More importantly, contrary to climate model projections and with little media notice, Antarctica has been gaining billions of tons of ice each year, offsetting sea level rise by 0.23 millimeters a year, despite the modestly warming temperatures of the past century.

The Washington Post story ignores the fact some areas are seeing their coastlines expand and experiencing falling sea levels despite increasing greenhouse gas emissions.

In addition, local land subsidence is responsible for many of the areas experiencing the largest amount of supposed “sea level rise.” Many coastal areas are being eroded or sinking as coastal development builds on relatively unstable former wetlands and as cities draw increasing amounts of water from underground aquifers near coastlines, resulting in land subsidence and sinkholes that fill with salt water.

Climate models fail to consider these factors, and those stoking climate fears ignore them because fixing those problems doesn’t require a big government takeover of the nation’s economy.

Limiting the Discussion

Having been unable to stampede Americans to support big government programs to prevent the atmosphere warming by a modest 2 degrees, the media concentrates on ocean warming and rising seas because they hope to use it as a terror tactic to get Americans to agree to spend hundreds of billions of dollars to prevent it.

Carbon dioxide (CO2) represents less than one tenth of 1 percent of the atmosphere: .04 percent, meaning 400 parts per million. All the global warming fuss is based on CO2 levels having increased by a tenth of a percent. Yet, CO2 is only one of the factors affecting climate and weather. Water vapor is a much more prevalent “greenhouse gas” than C02, but one over which humans have little influence. Climate and weather are also affected by sunspots, volcanic activity, ocean currents, and atmospheric reflectivity, among other factors.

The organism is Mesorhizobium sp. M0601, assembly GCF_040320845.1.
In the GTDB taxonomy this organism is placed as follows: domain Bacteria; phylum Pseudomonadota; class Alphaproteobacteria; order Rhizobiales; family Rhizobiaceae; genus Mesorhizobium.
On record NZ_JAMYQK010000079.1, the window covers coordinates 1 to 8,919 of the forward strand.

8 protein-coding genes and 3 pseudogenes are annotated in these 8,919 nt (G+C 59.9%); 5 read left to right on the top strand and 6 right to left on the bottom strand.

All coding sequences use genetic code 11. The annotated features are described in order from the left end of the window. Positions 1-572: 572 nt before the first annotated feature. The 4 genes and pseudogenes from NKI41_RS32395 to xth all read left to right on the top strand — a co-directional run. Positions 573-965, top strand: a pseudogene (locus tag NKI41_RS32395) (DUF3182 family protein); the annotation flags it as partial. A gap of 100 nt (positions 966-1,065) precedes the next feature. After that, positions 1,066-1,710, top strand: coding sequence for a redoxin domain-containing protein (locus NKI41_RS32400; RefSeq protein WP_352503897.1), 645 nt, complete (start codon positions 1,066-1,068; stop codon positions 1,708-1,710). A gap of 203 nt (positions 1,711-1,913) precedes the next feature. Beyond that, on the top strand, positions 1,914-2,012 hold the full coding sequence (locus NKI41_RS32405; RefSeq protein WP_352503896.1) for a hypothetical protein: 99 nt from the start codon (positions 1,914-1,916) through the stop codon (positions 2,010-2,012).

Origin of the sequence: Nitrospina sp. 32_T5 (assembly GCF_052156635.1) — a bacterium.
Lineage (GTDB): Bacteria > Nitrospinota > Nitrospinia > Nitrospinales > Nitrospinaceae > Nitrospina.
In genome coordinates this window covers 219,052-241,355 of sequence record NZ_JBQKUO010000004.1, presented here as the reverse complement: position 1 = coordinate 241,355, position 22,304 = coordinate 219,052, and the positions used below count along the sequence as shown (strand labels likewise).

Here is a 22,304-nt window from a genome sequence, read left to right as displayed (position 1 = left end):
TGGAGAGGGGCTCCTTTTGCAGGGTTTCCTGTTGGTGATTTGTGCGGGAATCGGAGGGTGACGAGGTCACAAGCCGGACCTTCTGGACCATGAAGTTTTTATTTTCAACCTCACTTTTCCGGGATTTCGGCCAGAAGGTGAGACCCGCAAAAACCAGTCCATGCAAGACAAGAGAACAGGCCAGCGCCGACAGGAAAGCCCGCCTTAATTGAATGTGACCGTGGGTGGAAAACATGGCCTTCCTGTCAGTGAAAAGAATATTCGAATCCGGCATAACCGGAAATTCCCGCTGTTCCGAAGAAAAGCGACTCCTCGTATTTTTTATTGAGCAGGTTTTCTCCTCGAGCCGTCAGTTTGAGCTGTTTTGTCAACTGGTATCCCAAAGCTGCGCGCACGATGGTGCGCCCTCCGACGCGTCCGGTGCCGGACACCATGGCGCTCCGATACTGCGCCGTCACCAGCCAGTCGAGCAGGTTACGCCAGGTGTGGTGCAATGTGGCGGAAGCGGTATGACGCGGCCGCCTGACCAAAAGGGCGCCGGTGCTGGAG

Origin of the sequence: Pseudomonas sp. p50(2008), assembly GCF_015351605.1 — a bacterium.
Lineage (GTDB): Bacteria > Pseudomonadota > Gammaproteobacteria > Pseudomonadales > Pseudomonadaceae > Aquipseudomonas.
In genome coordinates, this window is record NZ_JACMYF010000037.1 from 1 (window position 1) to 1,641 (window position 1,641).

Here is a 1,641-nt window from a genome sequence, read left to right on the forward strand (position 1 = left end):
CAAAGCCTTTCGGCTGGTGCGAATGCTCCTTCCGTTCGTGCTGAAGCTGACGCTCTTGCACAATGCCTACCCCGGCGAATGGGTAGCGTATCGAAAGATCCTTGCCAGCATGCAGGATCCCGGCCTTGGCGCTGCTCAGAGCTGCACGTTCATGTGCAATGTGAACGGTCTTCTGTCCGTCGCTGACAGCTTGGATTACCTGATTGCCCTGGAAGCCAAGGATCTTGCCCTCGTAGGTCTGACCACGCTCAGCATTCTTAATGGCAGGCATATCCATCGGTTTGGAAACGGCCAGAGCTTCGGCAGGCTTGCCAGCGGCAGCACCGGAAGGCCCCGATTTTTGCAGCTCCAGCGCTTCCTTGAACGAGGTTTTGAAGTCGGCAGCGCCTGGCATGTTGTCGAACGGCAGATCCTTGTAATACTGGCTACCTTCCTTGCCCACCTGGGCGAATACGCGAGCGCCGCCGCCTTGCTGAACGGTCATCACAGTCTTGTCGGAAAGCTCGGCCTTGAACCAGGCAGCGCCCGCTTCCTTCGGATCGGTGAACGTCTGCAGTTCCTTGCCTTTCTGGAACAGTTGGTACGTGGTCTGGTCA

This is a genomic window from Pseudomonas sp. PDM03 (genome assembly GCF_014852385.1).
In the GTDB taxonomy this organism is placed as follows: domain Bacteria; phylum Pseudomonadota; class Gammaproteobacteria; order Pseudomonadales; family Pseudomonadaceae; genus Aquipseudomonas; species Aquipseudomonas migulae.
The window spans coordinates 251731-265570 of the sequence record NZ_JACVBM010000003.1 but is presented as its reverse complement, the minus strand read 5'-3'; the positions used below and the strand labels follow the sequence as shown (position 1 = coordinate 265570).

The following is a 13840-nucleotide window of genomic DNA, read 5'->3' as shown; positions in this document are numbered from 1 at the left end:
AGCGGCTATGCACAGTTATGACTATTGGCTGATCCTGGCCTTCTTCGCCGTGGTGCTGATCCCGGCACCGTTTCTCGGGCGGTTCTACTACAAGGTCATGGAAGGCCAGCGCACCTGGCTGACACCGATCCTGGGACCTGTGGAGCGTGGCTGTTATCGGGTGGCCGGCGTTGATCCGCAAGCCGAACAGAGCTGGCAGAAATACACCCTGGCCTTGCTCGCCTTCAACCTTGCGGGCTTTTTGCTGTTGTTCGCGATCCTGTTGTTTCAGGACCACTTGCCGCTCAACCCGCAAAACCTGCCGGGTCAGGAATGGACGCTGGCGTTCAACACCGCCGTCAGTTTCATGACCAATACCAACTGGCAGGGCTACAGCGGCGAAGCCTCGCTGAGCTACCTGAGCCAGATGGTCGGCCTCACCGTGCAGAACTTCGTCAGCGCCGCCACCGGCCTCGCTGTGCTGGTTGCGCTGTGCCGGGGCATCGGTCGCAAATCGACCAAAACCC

Smearing Those Who Disagree

When confronted with these facts, climate alarmists smear those who question their claims human greenhouse gas emissions are causing whatever catastrophe they are hyping at the moment.

Climate forecasts about weather and warming have been proved vastly exaggerated or even totally wrong. No one should trust them.

We certainly should not embrace energy socialism, which calls for the replacing of cheap, reliable fossil fuels with expensive, intermittent wind and solar, as the Nongovernmental International Panel on Climate Change’s recent report, Climate Change Reconsidered: Fossil Fuels, shows.

The United States and the world would be much poorer if countries adopt climate alarmists’ infinitely costly measures to fight a nonexistent catastrophe.

Jon Utley ( is publisher of The American Conservative.


Nongovernmental International Panel on Climate Change, “Climate Change Reconsidered II: Fossil Fuels—Summary for Policymakers,” October 5, 2018:

Jon Basil Utley is publisher of The American Conservative and Policy Advisor with the Heartland Institute